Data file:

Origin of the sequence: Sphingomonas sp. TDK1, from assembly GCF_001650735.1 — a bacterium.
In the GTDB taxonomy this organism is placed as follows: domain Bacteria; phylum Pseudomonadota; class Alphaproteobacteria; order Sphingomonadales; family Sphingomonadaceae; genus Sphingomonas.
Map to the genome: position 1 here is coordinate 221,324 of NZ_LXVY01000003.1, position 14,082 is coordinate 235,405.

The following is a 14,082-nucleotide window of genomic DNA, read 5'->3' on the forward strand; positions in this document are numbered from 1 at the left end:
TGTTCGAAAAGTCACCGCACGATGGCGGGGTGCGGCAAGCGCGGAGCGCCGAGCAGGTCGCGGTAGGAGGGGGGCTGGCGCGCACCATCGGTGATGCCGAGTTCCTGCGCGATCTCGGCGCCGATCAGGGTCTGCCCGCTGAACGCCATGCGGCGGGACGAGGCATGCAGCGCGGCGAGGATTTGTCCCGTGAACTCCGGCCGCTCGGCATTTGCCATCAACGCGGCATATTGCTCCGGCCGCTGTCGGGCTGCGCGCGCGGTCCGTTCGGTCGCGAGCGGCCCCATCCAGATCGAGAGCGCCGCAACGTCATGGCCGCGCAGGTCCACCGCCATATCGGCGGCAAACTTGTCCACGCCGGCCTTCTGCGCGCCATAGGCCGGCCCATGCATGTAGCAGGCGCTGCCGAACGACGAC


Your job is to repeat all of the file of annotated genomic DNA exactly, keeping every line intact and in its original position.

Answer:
Origin of the sequence: Sphingomonas sp. TDK1, from assembly GCF_001650735.1 — a bacterium.
In the GTDB taxonomy this organism is placed as follows: domain Bacteria; phylum Pseudomonadota; class Alphaproteobacteria; order Sphingomonadales; family Sphingomonadaceae; genus Sphingomonas.
Map to the genome: position 1 here is coordinate 221,324 of NZ_LXVY01000003.1, position 14,082 is coordinate 235,405.

The following is a 14,082-nucleotide window of genomic DNA, read 5'->3' on the forward strand; positions in this document are numbered from 1 at the left end:
TGTTCGAAAAGTCACCGCACGATGGCGGGGTGCGGCAAGCGCGGAGCGCCGAGCAGGTCGCGGTAGGAGGGGGGCTGGCGCGCACCATCGGTGATGCCGAGTTCCTGCGCGATCTCGGCGCCGATCAGGGTCTGCCCGCTGAACGCCATGCGGCGGGACGAGGCATGCAGCGCGGCGAGGATTTGTCCCGTGAACTCCGGCCGCTCGGCATTTGCCATCAACGCGGCATATTGCTCCGGCCGCTGTCGGGCTGCGCGCGCGGTCCGTTCGGTCGCGAGCGGCCCCATCCAGATCGAGAGCGCCGCAACGTCATGGCCGCGCAGGTCCACCGCCATATCGGCGGCAAACTTGTCCACGCCGGCCTTCTGCGCGCCATAGGCCGGCCCATGCATGTAGCAGGCGCTGCCGAACGACGAC